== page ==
On the days where visibility is much better than 10 miles, getting around isolated thunderstorms can be relatively easy. The rain shafts, lightning, and cumulonimbus clouds can be seen on such days from a sufficient distance to preclude getting stuck in the midst of it. However, this plan of action is predicated on not being in the middle of a cloud deck, or even on top of one. The best idea when there are thunderstorms about is to stay as low as you reasonably can. Sometimes it's a bit more bumpy at 4000 feet than at 8000, but your ability to avoid the turbulence associated with an embedded thunderstorm by far outweighs the mild discomfort below the cloud deck. Of course, if you have the ability to climb well above the resident cumulus buildups (the high teens or twenties), your ability to pick out the culprits is enhanced as well -- just look out for the one that's built up above you.
Though recommendations vary, flying any closer than 10 miles to a thunderstorm (20 for a severe thunderstorm) is pretty unanimously thought of as not being a good idea. As a result, the "see and avoid" plan doesn't pan out so well when the visibility is poor, as it often is in mid-summer when airmass thunderstorms rear their ugly heads. Night flying can be just as difficult, since lightning can be seen for dozens of miles and it's sometimes difficult to determine whether or not you'll fly into the clouds or rain until you're already in the midst of them.
Listen Up ...
Fortunately, an astute pilot has a lot of information at his or her fingertips to help when looking out doesn't necessarily give the picture to make good decisions. Through those trusty old communications radios, there's a wealth of information available to the pilot who doesn't have much else except a whiskey compass and a stopwatch to guide him.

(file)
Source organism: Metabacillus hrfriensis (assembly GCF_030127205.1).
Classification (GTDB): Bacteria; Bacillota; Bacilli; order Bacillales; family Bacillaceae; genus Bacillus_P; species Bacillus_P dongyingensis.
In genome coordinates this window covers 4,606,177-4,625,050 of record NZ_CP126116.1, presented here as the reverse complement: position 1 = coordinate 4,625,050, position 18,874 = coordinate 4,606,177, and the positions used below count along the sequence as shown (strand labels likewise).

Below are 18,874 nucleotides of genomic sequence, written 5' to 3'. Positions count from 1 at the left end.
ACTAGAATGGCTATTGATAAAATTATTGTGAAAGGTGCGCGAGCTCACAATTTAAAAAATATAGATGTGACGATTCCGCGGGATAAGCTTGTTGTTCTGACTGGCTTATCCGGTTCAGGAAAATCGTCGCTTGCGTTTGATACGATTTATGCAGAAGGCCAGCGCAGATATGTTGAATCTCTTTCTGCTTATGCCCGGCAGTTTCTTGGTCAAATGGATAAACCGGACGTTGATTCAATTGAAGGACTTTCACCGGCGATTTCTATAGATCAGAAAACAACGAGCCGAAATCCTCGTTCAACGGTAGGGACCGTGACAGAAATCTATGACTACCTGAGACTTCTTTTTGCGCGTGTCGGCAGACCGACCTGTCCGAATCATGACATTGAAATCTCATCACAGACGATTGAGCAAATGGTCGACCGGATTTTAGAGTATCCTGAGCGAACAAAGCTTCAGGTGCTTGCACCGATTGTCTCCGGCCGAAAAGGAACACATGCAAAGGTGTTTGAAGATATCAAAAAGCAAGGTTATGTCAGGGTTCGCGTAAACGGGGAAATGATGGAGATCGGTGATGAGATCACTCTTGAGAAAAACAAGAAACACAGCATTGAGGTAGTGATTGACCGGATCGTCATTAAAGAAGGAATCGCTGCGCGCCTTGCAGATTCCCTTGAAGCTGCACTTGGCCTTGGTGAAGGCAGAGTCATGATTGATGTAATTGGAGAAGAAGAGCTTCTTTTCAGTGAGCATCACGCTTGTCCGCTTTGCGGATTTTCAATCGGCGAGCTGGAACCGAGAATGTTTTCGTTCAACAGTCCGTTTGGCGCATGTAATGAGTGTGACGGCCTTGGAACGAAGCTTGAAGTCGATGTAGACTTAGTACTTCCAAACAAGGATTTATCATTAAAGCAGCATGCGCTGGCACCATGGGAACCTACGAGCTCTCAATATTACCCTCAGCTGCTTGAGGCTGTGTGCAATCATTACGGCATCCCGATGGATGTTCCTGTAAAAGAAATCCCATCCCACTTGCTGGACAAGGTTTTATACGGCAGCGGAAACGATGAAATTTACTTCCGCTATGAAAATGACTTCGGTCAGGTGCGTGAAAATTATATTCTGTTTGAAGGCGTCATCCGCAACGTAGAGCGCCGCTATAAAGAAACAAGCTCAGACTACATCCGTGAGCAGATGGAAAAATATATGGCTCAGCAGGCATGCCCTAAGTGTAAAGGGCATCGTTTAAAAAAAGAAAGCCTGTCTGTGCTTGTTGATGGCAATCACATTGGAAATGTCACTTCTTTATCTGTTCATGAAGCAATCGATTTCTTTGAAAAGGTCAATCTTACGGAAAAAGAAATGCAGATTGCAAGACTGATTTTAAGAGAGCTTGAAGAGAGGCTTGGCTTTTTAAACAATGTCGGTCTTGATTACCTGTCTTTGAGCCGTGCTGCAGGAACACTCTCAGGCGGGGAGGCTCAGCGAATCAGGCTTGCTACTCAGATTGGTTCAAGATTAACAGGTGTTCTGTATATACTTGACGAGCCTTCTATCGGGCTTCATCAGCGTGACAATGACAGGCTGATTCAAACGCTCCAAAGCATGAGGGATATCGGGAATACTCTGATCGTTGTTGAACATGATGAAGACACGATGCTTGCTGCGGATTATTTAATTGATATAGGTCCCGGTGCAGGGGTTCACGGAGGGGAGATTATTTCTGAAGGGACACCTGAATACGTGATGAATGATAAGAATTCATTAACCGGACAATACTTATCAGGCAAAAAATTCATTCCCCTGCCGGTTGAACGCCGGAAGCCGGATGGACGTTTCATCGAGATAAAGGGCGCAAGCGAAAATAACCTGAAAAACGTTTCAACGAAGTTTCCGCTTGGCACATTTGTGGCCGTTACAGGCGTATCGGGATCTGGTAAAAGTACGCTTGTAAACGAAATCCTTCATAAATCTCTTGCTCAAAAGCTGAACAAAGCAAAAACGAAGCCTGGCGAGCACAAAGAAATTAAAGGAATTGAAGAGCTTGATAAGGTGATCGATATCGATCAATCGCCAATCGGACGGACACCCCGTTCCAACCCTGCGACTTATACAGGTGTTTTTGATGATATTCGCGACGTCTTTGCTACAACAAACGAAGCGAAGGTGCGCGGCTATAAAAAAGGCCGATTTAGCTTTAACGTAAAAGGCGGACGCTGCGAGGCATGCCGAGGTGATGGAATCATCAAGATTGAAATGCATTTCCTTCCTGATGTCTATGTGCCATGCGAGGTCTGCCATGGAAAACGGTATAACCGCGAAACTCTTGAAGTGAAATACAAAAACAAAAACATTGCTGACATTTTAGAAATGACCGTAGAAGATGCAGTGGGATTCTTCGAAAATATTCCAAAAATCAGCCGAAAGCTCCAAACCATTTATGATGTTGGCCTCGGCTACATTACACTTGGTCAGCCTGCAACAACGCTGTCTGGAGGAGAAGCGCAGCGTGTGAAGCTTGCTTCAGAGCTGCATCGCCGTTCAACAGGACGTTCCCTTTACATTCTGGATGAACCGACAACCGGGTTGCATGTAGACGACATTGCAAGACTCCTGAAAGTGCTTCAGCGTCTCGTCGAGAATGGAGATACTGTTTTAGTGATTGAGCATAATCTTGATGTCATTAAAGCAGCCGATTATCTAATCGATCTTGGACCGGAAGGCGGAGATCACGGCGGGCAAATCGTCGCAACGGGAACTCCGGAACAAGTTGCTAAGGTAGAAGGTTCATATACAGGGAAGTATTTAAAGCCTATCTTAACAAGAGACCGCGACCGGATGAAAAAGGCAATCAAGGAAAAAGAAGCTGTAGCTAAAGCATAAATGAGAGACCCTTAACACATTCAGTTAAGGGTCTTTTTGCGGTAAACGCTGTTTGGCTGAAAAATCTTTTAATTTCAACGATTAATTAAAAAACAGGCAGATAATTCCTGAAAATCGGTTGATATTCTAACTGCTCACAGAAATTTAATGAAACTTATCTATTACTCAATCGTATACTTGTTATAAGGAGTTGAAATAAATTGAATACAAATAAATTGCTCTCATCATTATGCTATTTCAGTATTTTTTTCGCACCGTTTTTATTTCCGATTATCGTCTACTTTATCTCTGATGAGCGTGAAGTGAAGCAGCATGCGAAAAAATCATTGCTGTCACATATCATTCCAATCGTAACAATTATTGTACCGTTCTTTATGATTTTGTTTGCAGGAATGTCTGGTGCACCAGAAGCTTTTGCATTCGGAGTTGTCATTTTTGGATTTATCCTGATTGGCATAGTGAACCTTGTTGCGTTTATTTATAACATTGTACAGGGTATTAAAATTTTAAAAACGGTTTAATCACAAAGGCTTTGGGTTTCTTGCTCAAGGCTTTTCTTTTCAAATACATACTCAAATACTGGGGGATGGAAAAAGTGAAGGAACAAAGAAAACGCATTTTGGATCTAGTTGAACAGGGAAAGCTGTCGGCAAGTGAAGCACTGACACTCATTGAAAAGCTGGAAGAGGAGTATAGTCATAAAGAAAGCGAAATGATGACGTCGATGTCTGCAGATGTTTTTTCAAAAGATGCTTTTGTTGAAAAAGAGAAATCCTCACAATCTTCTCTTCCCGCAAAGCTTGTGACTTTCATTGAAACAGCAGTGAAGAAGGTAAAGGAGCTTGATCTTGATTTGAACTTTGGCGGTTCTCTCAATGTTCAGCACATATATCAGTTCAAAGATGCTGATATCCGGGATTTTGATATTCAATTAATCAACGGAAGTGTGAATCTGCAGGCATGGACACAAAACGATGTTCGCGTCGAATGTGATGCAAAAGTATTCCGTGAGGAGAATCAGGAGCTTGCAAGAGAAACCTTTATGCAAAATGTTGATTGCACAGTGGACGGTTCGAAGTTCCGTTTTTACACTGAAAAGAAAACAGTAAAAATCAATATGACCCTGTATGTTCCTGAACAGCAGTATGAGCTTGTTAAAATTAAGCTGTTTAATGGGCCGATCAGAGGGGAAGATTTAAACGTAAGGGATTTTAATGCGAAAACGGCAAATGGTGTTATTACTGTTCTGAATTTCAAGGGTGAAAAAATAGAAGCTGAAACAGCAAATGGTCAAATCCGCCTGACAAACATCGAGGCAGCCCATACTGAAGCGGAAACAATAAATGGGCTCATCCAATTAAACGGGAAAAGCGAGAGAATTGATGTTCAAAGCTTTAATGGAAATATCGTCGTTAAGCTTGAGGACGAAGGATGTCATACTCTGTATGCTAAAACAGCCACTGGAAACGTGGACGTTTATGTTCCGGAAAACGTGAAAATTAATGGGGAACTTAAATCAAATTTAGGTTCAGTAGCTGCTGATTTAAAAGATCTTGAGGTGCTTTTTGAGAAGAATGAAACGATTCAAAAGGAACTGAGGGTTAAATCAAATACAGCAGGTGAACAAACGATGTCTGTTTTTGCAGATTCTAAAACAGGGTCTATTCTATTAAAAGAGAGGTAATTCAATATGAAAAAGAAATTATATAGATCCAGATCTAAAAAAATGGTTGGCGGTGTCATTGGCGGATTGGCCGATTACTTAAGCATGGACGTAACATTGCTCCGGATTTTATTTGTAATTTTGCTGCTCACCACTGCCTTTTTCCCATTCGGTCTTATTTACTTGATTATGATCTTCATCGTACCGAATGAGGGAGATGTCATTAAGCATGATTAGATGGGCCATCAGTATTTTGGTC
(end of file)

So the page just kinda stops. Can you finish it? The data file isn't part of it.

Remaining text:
You may be familiar with the obvious ones -- like Flight Service or Flight Watch. FSS can typically be reached aloft through numerous outlets that are depicted on the chart (see the chart legend, as they're depicted differently on NOS, Jeppesen, and Sectional Charts), or when in doubt, try 122.2. Make sure you let them know where you are and what frequency you're listening to, as the briefers are often monitoring a wide geographic area and may not know which outlet you're trying to communicate through. Flight Watch (122.0) is often easier to reach and deals specifically with the weather out there, so they've typically done a great deal of talking to pilots and have the latest scoop, and they're also not busy dealing with flight plans and other pilot services. The same rules apply as before: Make the process interactive, ask questions, and keep the inquiry going until you are confident that you have the necessary information to make solid decisions. In fact, go over a plan of action based on what you hear, and see what the briefer thinks of it. Saying, for instance, "So if I fly directly northbound until reaching the Richmond VOR, then directly to Charlottesville, I should remain clear of the convective activity ..." gives the briefer the opportunity to catch any holes in your idea because of information you might not have gotten in the first place.
Millville FSS Frequencies at Teterboro, N.Y., are 122.65 and 122.2
What a lot of pilots don't understand at all is what ATC has to offer. Truth is, what you get when it comes to weather depends on which ATC facility you're talking to, since the equipment differs widely. One could easily get the impression that ATC has no weather capabilities whatsoever.
Fortunately, that's not the truth. Though ATC radar was never constructed with the intention of seeking out precipitation information, it can actually be quite good at it. The problem lay in that the architecture on which ATC radar was built is supposed to eliminate weather information from the screen because it has the tendency to interfere with the primary function of the controller -- to separate traffic. Several suppression circuits take certain types of radar returns (generally those that aren't moving very quickly) and eliminate them from the display. This precludes objects that have no business from being on the screen, such as buildings, birds, and (unfortunately) precipitation, from cluttering the display to the point that the aircraft cannot be discerned from the rest of the garbage on the screen.